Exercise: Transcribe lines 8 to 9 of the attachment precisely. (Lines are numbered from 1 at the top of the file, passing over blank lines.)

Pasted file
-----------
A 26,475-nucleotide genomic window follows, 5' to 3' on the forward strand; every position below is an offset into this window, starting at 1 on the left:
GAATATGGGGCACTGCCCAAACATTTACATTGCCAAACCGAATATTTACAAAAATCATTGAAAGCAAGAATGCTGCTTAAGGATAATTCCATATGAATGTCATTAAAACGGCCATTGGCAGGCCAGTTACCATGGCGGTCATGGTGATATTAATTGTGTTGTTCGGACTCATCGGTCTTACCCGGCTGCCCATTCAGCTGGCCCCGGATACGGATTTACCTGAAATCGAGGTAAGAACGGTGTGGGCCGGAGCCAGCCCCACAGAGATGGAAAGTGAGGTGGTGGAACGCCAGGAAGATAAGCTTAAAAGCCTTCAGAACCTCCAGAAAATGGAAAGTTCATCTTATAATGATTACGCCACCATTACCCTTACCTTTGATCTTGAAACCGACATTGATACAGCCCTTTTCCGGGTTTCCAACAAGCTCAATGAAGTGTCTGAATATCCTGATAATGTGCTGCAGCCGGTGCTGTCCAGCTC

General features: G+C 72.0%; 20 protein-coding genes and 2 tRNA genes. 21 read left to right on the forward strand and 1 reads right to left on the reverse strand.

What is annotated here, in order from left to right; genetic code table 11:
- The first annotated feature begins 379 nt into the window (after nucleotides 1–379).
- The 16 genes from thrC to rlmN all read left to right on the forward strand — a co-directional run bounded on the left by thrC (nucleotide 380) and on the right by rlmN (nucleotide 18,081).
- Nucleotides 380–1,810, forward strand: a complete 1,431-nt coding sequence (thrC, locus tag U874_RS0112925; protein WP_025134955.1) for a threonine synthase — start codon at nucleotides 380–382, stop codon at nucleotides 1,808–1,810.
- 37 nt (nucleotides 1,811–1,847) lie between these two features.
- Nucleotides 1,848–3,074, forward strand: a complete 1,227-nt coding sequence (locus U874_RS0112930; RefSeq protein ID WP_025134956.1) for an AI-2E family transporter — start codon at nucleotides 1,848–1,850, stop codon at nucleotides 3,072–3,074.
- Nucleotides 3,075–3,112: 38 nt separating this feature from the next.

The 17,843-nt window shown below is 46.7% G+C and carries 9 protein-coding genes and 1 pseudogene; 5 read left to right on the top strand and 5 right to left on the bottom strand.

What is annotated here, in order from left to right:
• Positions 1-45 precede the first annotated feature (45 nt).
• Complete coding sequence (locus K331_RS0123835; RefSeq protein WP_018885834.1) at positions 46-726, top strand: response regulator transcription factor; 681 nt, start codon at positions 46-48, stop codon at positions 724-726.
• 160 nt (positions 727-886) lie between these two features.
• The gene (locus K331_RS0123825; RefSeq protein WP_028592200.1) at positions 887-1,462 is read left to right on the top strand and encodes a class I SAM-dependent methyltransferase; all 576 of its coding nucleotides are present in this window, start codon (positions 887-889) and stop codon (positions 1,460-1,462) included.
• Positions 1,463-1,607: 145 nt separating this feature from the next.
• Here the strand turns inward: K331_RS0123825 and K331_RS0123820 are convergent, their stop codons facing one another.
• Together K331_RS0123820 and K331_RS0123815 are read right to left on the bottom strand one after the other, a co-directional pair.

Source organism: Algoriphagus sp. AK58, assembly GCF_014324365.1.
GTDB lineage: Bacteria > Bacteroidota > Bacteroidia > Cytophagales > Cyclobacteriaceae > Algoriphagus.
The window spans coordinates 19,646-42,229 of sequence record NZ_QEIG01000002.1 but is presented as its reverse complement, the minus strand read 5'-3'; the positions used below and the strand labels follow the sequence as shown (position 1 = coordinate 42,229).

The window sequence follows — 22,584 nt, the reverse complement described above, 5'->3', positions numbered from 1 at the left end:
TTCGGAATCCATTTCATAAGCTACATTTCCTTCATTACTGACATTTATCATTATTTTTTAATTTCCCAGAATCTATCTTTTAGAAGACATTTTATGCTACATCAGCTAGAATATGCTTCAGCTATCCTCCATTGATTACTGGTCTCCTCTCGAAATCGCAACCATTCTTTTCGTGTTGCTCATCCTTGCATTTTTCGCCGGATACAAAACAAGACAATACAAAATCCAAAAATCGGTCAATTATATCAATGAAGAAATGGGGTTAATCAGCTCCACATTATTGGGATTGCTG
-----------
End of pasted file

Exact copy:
- 37 nt (nucleotides 1,811–1,847) lie between these two features.
- Nucleotides 1,848–3,074, forward strand: a complete 1,227-nt coding sequence (locus U874_RS0112930; RefSeq protein ID WP_025134956.1) for an AI-2E family transporter — start codon at nucleotides 1,848–1,850, stop codon at nucleotides 3,072–3,074.